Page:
This 1958 Indian affair (and how I wish someone would come up with the practical solution of using colored subtitles for b/w films!) was near legendary Bengali writer/director Satyajit Ray's fourth film. Many would say it is his best though of course that is for you to decide. The plot itself is an incredibly simple one and one cannot help thinking that it may have read better as a short story and indeed the film is derived from just such a source. Of course, that comment is written by yours truly – a reviewer with a western viewpoint.

The plot – told in flashback - concerns wealthy landowner Biswambhar Roy (Chhabi Biswas) – a so-called ‘zamindar’ (lord of the land) who has seen better days: Roy lives in a splendid but decaying mansion and desperately tries to keep up his beloved lifestyle of indulgence and decadence – much to the chagrin of his long-suffering wife Mahamaya (Padma Devi) and their teenage son Khoka (Pinaki Sen Gupta). Roy has but one great and overriding interest in life and that is his complete and utter love of Indian classical music. Roy more often than not completely immerses himself in this music whilst inhaling at his perennial hookah. His days of wealth are fast declining, in fact, unbeknownst to his ever-loving wife he sold most of her jewellery in order to put live concerts on at his palace - with invited special guests to rack up the expenses even more. Musicians in this instance would appear to have charged an astronomical fee. Equally long-suffering is Roy’s loyal servant Ananta (Kali Sarkar) who tries in vain to convince Roy that it’s about high time to start saving the rupees rather than frittering the money away!

Meanwhile his snuff taking-neighbor Mahim Ganguly (Gangapada Bose), who holds 'the great man' in high esteem, has done well for himself as a 'self-made' businessman and has started putting on concerts at his own home. The grand old man cannot tolerate this and sees it as some kind of insult to his prestige. Despite polite invites from his 'inferior' neighbor to attend 'his' concerts he refuses - they are seen as slights to his authority. Things get even worse when Roy’s beloved wife and only son are killed in a cyclone whilst on a boat trip. A nice touch here as at the same time the tragedy unfolds, Roy has put on a concert and the chandelier in the Music Room starts to jangle and an insect starts moving frenetically in his sherbet drink.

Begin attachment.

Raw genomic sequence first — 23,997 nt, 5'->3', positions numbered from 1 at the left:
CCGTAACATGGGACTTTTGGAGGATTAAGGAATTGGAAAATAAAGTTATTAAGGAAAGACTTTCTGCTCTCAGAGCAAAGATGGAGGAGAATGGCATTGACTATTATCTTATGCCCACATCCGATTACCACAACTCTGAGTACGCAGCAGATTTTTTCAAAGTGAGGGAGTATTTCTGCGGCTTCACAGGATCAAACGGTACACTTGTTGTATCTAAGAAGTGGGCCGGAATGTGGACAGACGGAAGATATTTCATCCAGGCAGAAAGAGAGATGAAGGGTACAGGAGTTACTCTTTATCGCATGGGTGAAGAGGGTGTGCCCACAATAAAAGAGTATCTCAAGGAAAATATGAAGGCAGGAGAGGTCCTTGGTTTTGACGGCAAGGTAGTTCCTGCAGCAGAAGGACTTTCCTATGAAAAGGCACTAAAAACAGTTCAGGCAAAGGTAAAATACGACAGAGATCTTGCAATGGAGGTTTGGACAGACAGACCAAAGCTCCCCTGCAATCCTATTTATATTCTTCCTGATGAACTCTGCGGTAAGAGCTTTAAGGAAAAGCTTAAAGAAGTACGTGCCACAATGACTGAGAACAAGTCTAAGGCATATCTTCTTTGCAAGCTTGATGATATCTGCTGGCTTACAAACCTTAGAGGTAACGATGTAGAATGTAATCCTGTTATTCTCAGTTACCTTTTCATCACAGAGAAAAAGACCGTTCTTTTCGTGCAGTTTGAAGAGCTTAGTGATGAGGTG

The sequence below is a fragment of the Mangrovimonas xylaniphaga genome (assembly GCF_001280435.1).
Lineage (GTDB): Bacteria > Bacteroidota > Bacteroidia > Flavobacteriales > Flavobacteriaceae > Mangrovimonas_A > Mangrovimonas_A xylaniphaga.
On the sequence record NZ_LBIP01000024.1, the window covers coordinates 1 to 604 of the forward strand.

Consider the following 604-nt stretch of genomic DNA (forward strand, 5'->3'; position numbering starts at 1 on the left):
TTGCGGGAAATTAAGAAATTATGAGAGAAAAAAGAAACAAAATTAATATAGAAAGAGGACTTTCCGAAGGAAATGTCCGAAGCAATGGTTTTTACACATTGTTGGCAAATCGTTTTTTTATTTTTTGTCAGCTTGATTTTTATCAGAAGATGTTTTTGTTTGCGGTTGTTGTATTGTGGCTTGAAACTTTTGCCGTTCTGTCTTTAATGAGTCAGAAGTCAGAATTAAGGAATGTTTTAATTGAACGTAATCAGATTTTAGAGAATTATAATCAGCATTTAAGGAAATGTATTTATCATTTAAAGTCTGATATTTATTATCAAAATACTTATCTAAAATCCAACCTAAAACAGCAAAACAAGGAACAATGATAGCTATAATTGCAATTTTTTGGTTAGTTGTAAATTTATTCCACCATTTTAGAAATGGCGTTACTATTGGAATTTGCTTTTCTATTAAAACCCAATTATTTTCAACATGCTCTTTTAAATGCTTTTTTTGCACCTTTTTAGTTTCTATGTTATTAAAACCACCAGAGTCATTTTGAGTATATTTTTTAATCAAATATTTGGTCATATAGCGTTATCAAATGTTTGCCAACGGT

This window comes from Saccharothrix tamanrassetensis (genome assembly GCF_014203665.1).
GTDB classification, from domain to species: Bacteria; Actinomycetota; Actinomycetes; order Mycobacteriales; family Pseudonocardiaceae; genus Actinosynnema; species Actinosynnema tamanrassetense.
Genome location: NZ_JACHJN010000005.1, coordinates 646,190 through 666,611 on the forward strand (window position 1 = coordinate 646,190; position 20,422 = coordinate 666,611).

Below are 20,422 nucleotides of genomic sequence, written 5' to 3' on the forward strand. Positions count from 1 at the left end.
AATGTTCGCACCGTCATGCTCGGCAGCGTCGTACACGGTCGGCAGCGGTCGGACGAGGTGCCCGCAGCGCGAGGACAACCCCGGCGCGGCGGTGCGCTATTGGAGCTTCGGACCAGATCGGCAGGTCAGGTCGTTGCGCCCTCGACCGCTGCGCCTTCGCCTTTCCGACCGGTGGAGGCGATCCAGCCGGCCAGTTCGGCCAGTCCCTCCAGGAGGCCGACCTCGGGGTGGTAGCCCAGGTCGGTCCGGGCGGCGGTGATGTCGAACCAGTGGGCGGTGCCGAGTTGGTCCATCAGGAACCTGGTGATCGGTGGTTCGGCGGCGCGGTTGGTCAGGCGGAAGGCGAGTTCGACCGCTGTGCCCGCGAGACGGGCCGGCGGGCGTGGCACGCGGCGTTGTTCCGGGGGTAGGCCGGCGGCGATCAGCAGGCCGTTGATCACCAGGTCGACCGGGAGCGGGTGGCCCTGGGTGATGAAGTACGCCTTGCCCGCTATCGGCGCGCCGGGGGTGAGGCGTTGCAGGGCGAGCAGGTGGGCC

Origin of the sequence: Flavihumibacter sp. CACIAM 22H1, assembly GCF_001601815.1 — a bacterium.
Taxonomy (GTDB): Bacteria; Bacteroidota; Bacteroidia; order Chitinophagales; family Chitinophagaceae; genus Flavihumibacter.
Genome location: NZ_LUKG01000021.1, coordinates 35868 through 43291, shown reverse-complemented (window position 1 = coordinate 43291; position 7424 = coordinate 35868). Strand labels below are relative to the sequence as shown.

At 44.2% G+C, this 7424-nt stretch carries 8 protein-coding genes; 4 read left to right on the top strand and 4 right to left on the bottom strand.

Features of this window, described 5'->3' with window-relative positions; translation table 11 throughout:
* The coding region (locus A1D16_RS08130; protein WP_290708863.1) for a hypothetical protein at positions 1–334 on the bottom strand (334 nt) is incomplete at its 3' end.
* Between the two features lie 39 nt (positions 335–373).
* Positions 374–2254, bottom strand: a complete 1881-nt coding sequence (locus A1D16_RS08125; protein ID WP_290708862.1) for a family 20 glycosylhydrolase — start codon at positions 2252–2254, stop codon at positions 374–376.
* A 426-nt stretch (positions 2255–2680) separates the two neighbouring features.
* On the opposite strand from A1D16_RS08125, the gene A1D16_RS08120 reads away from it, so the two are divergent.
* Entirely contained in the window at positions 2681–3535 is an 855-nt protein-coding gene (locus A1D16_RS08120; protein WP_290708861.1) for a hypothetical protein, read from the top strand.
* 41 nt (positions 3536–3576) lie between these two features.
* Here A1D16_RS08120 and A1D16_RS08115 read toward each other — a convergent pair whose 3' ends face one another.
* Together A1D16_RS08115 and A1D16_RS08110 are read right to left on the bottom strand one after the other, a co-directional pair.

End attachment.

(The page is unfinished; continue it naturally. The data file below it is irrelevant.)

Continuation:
After learning of the accident he then closes the room and spends a long time meditating and smoking his hookah (years go by presumably as he ages and goes grey). He even refuses to ride his beloved Palomino horse. However, his neighbor (who refers to him as 'grandfather') is getting wealthier still from his business dealings and pays him another visit to invite him to a concert at 'his' home. This time Roy refuses yet again and decides he will totally trash his upstart of a neighbor and will re-open the Music Room - now in a state of disrepair. Despite ample warnings from servant Ananta he is determined to put this concert on himself and yes, this will cost him just about every rupee he has left! The concert turns out to be an overwhelming experience featuring a dancer (Roshan Kumari) and a band going into a frenzied dance mode. Of course the experience can only end in ultimate tragedy for Roy and it is beautifully done.

Perhaps it would help if Western ears could be more trained when it comes to listening to this (not immediately accessible) music, notably by singer Ustad Waheed Khan. Furthermore it would help to know a little more about the Indian caste system, which may explain Roy's overbearing attitude to his seemingly subservient neighbor. It seems clear from the beginning when Roy hears the sound of a Shenai coming from his neighbor’s house that the film will be drenched in Indian classical music. If this music appeals you then you are in for a veritable treat. If not, then you might struggle.

Director Ray used a number of different composers for his films – to us Western folk perhaps Ravi Shankar is the best known but here we have Vilayet Khan (also a Sitar player) and Robin Majumdar (vocalist) with whom Ray worked on the score, as was his usual custom. Biswas is quite befittingly pompous in the lead although it is difficult to find any sympathy with the cantankerous old goat.
There is plenty of splendid imagery and the cinematography by Subrata Mitra is a treat. Curiously compelling and gloriously restored, although to call it one of the greatest films of all time might perhaps be going a little far.